As detailed in a previous post, Conor Hyland returned to Ireland to start the UCD Smurfit MBA in summer of 2020. We’re delighted he’s agreed to answer three questions to kick off our occasional Student Profiles series! -Editor
What was your job/career prior to applying for the MBA?
The last company I worked for was LinkedIn MENA, based in Dubai. My role was to help organisations design, build and execute a strategy to attract top candidates to their organisation by elevating their employer brand and empowering their team to find the right talent, for the right role, at the right time. My clients had operations that span the globe and range from start-ups in hypergrowth to large enterprises that want to keep flourishing. I worked with an amazing cross-functional team of analysts, media consultants and customer success managers, to help tackle our clients’ biggest business challenges through insights that drive impact and results. I was also proudly a board member of the Irish Business Network in Dubai who helped Irish or people with an affiliation with Ireland to facilitate connections between individuals and companies and improve individual and collective capabilities and grow Irish led and supported businesses.
What skills have you learned in the programme so far that you’re most excited to take to work?
As Nassim Taleb says; “You will never truly convince someone they are wrong, only reality will.” What I have enjoyed the most about the MBA is that a lot of the real lessons are in the doing, not the theory. Throughout the programme I have had many learnings and I’m only half way through the programme, so I will surely have many more to add by the end of the year. Some of the learnings i have recently reflected on are the below:
- You generally don’t need more time; you need more focus.
- Knowledge without application is simply knowledge.
- Rather than evaluate people’s ideas, be curious about people’s thought processes.
- Not everything fits into a framework, you require integrated thinking to see the bigger picture.
- If you cannot write it down, you probably haven’t thought it through enough.
- The devil’s in the detail and sometimes in lack thereof.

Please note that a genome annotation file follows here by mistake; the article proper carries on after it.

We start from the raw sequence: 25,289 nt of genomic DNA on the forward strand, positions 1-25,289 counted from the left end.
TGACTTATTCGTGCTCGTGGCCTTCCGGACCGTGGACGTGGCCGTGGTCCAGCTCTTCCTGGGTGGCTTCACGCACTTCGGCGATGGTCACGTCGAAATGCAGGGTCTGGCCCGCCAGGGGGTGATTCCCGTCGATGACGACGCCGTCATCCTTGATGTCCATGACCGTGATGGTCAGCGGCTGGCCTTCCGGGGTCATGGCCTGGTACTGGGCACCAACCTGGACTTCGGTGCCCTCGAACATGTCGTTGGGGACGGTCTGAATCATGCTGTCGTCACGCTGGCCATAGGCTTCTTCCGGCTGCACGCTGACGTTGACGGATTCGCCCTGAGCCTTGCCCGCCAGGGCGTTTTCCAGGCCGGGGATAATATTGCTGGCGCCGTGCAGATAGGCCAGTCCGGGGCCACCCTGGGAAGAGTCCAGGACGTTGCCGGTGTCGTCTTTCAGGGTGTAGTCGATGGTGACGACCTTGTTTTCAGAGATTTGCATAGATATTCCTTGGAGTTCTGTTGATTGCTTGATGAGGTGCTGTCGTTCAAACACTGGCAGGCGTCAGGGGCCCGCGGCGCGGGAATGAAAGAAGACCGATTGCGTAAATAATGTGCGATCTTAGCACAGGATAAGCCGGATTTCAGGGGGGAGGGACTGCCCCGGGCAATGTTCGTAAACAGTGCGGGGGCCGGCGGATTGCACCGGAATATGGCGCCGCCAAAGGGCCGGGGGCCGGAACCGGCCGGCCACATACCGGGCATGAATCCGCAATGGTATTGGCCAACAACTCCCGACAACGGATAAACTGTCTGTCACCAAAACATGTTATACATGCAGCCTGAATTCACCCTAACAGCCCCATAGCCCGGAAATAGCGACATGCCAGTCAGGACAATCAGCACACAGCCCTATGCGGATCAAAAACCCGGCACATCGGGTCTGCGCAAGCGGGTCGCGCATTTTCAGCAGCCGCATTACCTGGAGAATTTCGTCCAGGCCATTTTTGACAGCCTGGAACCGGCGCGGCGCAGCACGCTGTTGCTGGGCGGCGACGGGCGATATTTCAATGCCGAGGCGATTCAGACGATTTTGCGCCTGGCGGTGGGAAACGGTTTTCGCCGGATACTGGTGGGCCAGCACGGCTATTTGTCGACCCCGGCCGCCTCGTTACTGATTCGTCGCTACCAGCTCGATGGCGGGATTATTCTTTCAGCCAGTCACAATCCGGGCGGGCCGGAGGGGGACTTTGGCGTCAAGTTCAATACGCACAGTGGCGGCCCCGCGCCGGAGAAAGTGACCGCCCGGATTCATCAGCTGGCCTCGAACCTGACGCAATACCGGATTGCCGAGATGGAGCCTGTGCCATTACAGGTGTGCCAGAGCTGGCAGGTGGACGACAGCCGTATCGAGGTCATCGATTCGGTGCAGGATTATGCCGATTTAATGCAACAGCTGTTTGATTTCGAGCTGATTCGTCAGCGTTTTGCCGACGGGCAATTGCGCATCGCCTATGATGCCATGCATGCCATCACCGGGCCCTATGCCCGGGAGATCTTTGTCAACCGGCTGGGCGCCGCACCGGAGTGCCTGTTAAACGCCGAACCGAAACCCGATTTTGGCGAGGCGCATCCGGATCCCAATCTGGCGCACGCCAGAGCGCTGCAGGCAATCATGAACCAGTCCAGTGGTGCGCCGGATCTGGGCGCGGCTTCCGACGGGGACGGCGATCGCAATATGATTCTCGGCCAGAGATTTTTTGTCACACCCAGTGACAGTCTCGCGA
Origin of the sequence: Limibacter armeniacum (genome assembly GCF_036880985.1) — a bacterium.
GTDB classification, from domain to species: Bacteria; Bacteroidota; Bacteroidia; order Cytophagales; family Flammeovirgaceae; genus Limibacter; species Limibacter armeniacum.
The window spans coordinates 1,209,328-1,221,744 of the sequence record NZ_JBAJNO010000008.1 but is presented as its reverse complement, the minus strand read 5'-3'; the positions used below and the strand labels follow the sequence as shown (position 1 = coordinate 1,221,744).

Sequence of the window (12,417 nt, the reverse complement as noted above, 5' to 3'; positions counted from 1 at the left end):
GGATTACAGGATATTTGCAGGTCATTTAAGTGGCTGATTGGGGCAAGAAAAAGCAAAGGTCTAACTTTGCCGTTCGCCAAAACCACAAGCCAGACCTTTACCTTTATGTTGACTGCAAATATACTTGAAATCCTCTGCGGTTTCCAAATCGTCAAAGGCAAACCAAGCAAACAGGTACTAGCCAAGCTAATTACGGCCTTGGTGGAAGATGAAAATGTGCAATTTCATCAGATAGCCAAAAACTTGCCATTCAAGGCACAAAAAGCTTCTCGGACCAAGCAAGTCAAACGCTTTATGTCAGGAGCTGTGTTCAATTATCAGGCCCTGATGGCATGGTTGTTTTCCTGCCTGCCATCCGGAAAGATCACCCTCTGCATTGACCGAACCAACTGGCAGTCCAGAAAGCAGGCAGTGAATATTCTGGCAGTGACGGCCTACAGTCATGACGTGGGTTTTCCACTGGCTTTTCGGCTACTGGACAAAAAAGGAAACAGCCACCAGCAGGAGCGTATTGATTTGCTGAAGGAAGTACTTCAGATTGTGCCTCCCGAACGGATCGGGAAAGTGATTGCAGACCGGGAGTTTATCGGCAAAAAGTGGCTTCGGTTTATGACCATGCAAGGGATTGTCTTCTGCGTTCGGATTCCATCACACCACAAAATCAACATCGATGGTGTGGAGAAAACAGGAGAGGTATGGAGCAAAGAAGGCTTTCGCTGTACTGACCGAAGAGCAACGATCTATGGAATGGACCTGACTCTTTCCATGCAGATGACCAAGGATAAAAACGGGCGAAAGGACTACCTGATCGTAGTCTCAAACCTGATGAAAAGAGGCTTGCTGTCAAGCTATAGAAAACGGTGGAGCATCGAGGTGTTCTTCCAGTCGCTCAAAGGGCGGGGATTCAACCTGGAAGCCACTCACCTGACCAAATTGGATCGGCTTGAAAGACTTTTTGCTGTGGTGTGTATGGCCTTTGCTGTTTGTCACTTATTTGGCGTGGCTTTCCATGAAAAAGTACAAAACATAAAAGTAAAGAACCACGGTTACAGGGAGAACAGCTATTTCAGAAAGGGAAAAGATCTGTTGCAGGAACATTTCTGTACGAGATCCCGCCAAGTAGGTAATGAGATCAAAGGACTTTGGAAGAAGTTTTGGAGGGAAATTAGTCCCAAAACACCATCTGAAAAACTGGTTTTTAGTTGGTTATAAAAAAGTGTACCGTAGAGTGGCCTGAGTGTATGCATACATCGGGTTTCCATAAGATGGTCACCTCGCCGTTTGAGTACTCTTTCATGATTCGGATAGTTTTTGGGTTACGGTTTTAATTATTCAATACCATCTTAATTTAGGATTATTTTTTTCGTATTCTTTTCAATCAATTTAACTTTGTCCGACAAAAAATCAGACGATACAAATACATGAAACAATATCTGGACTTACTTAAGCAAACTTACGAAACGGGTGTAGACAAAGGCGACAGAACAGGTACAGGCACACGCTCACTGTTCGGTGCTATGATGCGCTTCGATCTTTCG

How would you spend your ideal day off?
I was recently listening to a podcast with Matthew McConaughey where he discussed the importance of choosing the right mindset. He said as a child, whenever he would enter into the kitchen in a negative mindset, his mother would say: “Don’t come back until you can see the Rose in the vase rather than the dust on the table.” That message really resonated with me. It’s been a tough time for everyone this year and sometimes all we can see is the dust on the table. Yet we always have a choice, a choice to see the positives. That’s not to say we should be Pollyanna-ish but understanding where our focus goes our energy will flow is important when deciding.
So with that in mind my ideal day has changed to focus much more on the little details and to focus on the positives, smells, feelings, visuals and expanding those moments. Covid-19 has compelled me to be grateful for the little things that one can experience. A perfect day off for me is waking up early and having a hot coffee which I have prepared the night before, so I wake up to smell of coffee brewing. Then head out for a walk along Dun Laoghaire pier, taking in the sounds of the waves crashing against the rocks and the smell of the fresh morning air before dipping in for a refreshing swim. There’s something quite magical about the Irish sea that you can’t quite explain but only experience. On the walk back home the Italian bakery buzzing with people queuing outside like bees shut out from their nest, always tempts me in for a coffee and freshly cooked bomboloni. In the evening-time, it’s time to unwind, meditate and read a book.
If you asked me to describe my perfect day a year ago it probably wouldn’t have looked or sounded anything like that. But the times that we live in require us to see things differently, to change our perspective and to experience and enjoy the little things that are within our control. I hope I don’t forget these lessons when this all comes to an end.
—Conor Hyland, FTMBA Class Rep, Class of 2021